When adapting historical events, Aaron Sorkin is known, not for his accuracy but for his distinct style of writing that he uses to mold the world around him. That remains true for The Trial of The Chicago 7. Sorkin’s approach lends itself well to the tense legal battles within the courtroom but at points can undermine the stakes of the scene and of the film as a whole.
During the 1968 Democratic National Convention, massive demonstrations were held against the Vietnam War from prominent progressive organizations. The demonstrations took a violent turn when they were confronted by thousands of police officers. It eventually led to full-scale riots that left 11 people dead, 48 wounded, 90 policemen injured, and 2,150 people arrested. Instead of showing us these riots, Sorkin skips ahead to 1969 where Nixon is president and John Mitchell the attorney general. Looking back on the riots, Mitchell decides he wants to press charges against what he calls the “schoolboys” or the 8 leaders of the Chicago riots. Indeed it’s the Chicago 8. Abbie Hoffman, Jerry Rubin, Tom Hayden, Rennie Davis, David Dellinger, and Bobby Seale were all charged with conspiracy to incite violence across state lines. Eventually, Seale’s indictment is separated from the rest which is how the name becomes the Chicago 7.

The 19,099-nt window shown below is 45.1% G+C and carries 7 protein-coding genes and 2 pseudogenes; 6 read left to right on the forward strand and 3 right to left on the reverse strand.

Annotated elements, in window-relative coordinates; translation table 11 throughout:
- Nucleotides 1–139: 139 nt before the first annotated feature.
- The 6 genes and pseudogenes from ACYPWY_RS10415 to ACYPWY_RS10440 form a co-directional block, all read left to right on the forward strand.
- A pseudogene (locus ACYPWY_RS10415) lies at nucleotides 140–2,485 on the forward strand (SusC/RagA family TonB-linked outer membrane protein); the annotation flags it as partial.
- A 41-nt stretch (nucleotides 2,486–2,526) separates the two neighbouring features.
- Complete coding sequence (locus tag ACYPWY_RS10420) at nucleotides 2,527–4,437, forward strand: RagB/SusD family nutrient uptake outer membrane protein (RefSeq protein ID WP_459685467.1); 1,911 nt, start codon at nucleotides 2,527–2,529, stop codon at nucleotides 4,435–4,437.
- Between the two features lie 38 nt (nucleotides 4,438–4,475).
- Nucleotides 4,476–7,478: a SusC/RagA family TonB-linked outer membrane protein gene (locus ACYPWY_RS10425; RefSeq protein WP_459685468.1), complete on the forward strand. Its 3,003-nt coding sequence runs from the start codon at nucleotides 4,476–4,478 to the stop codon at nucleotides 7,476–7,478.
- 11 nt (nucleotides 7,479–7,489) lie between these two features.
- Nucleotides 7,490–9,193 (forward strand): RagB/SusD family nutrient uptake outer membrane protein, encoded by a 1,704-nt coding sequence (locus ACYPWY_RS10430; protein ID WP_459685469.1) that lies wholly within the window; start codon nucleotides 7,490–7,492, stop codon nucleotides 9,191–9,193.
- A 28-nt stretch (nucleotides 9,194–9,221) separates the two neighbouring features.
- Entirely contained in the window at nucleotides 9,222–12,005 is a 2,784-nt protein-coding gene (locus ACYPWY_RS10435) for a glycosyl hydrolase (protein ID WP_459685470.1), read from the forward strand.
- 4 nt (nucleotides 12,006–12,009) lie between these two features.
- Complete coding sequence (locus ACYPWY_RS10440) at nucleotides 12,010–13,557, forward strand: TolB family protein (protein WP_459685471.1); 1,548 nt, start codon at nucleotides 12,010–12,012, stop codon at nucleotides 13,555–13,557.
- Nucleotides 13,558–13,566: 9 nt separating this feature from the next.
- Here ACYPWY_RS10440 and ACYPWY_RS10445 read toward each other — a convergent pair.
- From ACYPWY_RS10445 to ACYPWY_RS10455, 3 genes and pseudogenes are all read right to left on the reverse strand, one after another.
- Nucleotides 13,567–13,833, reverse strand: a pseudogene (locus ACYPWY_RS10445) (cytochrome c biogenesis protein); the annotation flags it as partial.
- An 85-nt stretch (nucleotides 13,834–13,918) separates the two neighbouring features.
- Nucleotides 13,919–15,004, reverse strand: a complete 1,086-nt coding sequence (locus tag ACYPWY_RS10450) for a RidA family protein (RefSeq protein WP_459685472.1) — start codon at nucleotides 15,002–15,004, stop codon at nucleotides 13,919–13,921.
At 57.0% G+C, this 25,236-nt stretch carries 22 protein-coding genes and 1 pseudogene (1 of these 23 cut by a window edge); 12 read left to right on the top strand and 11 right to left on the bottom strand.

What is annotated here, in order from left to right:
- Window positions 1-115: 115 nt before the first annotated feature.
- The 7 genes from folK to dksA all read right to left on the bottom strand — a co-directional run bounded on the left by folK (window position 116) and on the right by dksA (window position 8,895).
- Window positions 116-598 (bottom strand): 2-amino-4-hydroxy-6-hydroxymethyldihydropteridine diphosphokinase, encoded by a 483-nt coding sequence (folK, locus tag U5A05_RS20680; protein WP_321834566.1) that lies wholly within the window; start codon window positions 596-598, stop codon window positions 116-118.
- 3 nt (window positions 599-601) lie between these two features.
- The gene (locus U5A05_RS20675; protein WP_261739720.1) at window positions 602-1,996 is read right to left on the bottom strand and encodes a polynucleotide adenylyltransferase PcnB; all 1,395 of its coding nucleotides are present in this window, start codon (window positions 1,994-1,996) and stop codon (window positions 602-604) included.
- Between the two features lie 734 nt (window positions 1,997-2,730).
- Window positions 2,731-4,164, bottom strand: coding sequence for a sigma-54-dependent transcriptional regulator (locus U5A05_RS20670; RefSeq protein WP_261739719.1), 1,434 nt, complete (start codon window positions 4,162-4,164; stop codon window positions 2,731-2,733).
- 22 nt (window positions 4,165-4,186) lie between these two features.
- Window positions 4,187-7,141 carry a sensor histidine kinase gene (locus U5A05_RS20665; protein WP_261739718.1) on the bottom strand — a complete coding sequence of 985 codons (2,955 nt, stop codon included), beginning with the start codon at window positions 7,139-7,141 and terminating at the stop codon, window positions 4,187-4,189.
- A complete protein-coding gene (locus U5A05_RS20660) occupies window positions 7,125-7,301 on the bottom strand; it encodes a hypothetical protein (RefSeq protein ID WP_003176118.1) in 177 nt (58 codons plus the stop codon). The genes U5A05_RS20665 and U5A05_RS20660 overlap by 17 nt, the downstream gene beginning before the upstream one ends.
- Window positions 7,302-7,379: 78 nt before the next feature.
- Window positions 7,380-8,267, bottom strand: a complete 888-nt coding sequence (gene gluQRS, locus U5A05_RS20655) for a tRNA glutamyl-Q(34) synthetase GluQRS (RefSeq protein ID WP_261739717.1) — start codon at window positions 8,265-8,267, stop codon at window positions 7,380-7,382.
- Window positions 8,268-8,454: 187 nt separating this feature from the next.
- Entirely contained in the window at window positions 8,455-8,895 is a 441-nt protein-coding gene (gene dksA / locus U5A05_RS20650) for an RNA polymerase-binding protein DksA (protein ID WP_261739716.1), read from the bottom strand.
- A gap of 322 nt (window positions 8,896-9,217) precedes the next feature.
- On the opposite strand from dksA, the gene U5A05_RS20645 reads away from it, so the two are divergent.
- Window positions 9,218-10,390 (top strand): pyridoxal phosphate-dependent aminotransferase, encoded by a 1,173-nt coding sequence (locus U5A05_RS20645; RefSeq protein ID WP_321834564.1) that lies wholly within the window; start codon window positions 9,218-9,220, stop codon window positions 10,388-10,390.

The film makes clear that many of them did conspire but it wasn’t to incite violence, it was to perform a massive demonstration with the exception of Bobby Seale. Bobby Seale not only has no association with any of the other leaders, but he was also only in Chicago for only 4 hours during the convention. This among many other details assures us that this trial is politically motivated. Mitchell brings in Thomas Foran and Richard Schultz as prosecutors against the Chicago 8 which leads us to where we spend the bulk of the film, the trial.